On a macroscopic level, aging of facial skin takes place gradually over two to four decades. In its early stages, little clinical evidence is present with the exception of the mosaic, faint (subclinical) melanoderma. The characteristic clinical signs of facial aging usually begin to be recognized by individuals with the emergence of discrete furrows and wrinkles, together with a loss of firmness.13 The skin thins, dries, wrinkles, and becomes unevenly pigmented. Skin may show a loss of tone and elasticity, increased fragility, areas of purpura caused by blood vessel weakness and benign lesions such as keratoses, telangiectasias, and skin tags. There is a loss of subcutaneous fat, and soft tissue ptosis and descent. Rhytids form due to a reduction in muscle mass and skin thickness, cross-linking of collagen and elastin in the dermis, and dehydration of the stratum corneum.
Extrinsic aging of skin changes occurs due to external factors, of which sun exposure is considered the most deleterious. Symptoms of photoaging, or dermatoheliosis, include rhytids, dryness, irregular pigmentation, loss of elasticity, telangiectasias, and purpura.14 Extrinsically aged skin (such as that found on the face, hands, and chest) is wrinkled, sallow in color, and has areas of hyperpigmentation and hypopigmentation. The histological effect of photoaging on the epidermis has not been universal; some subjects report epidermal thickening, whereas others report thinning. Typically, photoaging results in epidermal thickening due to irregular growth of basal keratinocytes with cellular and nuclear atypia.15 Dermal elastin also increases proportional to the amount of UV light exposure.16 This elastosis and epidermal irregularity can result in a rough, dry, leathery texture with rhytids and deep furrows (Fig. 2.4).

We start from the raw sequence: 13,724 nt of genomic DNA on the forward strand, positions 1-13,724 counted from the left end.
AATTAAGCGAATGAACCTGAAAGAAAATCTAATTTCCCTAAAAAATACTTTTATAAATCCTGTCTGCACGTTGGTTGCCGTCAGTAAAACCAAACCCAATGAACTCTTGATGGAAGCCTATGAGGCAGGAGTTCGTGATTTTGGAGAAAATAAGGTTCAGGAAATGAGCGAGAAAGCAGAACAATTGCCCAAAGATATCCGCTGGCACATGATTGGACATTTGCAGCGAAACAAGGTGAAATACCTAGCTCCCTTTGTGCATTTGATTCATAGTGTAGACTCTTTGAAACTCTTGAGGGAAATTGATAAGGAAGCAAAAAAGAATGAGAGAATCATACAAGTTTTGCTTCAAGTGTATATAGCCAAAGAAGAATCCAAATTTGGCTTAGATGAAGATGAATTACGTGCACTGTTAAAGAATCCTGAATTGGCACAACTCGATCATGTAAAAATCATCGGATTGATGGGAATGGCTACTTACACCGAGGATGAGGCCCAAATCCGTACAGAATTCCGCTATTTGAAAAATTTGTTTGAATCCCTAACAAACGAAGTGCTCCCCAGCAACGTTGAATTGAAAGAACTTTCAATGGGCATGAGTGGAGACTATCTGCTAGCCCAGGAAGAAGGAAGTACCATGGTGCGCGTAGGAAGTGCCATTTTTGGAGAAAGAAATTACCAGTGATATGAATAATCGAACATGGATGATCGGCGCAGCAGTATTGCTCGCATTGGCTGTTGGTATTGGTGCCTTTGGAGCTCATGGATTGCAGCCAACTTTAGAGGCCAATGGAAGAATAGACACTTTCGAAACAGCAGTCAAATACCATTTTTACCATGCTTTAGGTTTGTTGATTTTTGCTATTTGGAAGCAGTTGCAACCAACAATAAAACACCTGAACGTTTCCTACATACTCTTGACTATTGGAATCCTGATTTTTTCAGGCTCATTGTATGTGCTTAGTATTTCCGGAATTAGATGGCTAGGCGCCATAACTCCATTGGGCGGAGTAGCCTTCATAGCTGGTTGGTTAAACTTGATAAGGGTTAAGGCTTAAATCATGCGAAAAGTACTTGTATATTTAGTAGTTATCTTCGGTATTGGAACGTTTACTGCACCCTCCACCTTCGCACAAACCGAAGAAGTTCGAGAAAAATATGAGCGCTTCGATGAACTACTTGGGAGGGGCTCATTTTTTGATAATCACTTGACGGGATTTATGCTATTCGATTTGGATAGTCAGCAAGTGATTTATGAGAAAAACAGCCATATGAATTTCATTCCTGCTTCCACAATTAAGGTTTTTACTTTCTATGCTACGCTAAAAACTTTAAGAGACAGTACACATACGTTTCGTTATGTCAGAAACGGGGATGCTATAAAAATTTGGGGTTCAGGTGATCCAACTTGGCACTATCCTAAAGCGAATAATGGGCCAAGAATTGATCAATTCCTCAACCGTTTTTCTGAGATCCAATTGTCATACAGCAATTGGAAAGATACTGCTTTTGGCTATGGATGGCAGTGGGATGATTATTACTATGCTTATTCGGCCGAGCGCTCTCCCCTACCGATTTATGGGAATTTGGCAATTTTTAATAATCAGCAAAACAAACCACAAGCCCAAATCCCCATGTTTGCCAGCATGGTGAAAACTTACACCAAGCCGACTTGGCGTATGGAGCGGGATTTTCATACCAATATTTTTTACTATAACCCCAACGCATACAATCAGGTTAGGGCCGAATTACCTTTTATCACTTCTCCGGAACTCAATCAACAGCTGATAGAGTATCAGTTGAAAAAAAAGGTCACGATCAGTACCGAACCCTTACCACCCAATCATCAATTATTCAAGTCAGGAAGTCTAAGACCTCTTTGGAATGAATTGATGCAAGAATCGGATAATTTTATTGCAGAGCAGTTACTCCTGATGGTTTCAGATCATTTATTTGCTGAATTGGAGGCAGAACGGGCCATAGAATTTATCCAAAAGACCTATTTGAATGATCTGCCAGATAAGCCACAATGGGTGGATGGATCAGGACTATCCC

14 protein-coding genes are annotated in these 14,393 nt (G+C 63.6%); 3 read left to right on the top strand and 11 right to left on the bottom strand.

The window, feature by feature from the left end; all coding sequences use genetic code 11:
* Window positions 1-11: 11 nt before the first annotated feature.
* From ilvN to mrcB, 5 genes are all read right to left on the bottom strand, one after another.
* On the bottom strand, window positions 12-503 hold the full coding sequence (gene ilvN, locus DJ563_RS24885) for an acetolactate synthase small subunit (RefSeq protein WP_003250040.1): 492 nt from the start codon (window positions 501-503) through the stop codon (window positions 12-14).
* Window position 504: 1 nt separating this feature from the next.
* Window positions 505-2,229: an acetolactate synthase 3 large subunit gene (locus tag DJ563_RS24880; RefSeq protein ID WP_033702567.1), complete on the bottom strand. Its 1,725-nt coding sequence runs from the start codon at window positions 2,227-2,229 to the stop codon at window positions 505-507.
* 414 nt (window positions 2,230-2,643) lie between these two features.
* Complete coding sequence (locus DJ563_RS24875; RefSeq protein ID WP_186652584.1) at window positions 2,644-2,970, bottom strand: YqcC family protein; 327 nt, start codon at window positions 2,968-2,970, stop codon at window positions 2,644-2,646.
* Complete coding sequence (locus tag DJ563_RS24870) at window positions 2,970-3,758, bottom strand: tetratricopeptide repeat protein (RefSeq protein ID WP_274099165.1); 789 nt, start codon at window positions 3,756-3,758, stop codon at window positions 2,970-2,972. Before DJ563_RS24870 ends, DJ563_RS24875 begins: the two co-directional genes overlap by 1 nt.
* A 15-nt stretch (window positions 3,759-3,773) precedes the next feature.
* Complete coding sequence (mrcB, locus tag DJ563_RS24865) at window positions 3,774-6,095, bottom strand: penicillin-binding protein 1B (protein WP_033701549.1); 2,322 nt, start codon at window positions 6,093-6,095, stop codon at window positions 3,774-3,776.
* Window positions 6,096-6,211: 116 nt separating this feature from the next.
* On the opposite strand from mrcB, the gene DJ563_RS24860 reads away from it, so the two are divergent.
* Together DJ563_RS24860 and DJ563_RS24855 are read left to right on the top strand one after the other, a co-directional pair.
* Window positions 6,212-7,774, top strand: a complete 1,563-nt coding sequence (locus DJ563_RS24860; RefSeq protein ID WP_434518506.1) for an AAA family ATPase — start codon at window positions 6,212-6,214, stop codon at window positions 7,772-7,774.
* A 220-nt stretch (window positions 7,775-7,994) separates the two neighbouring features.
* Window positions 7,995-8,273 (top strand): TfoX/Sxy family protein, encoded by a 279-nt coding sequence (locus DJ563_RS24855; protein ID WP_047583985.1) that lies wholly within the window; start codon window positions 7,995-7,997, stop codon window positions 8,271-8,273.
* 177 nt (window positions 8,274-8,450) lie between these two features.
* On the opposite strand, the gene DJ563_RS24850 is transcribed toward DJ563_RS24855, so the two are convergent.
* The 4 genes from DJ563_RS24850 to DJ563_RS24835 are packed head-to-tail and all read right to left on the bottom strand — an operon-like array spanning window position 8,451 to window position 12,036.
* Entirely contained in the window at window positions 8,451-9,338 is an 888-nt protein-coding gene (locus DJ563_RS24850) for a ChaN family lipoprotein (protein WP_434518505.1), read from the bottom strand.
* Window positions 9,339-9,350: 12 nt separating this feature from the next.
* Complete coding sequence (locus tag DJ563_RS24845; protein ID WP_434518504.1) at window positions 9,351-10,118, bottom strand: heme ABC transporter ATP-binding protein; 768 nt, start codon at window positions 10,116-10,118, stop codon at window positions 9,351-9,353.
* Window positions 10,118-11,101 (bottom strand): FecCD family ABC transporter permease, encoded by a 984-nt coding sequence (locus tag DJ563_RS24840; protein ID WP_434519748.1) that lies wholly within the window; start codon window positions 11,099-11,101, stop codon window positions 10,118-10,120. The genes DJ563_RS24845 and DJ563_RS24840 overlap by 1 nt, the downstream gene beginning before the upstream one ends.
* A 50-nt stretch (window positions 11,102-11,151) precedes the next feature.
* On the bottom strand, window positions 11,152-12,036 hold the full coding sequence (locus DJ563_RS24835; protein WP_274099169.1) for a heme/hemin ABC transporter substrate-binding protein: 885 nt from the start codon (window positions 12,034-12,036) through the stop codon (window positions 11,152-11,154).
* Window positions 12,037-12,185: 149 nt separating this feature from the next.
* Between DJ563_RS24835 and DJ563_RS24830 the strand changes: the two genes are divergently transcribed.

Specific histological changes characterize photodamaged skin. UV radiation is theorized to accelerate telomere shortening in sun-exposed skin and may induce expression of metalloproteinases that degrade dermal collagen and elastin.11 In addition to a thickened epidermis, photoaged skin is characterized by an irregular, outer keratin layer,17 fewer sebaceous glands, and increased water loss. Fibroblasts and inflammatory infiltrates in the dermis increase.18 Heliodermatitis refers to this chronic inflammation seen in photoaged skin. The basement membrane is thickened; this reflects possible damage to basal keratinocytes.19 Melanocyte distribution along the basement membrane becomes increasingly irregular, leading to dyschromias. In addition, elastosis occurs, developing at the junction of the papillary and reticular dermis.20 Photodamage is primarily characterized by this elastosis, disorganization of collagen fibrils, and abnormal elastin-containing material.18
This chapter reviews skin anatomy, embryology, and physiology. Through understanding the clinical and histological changes seen with aging and photodamage, clinicians are better able to address cutaneous rejuvenation.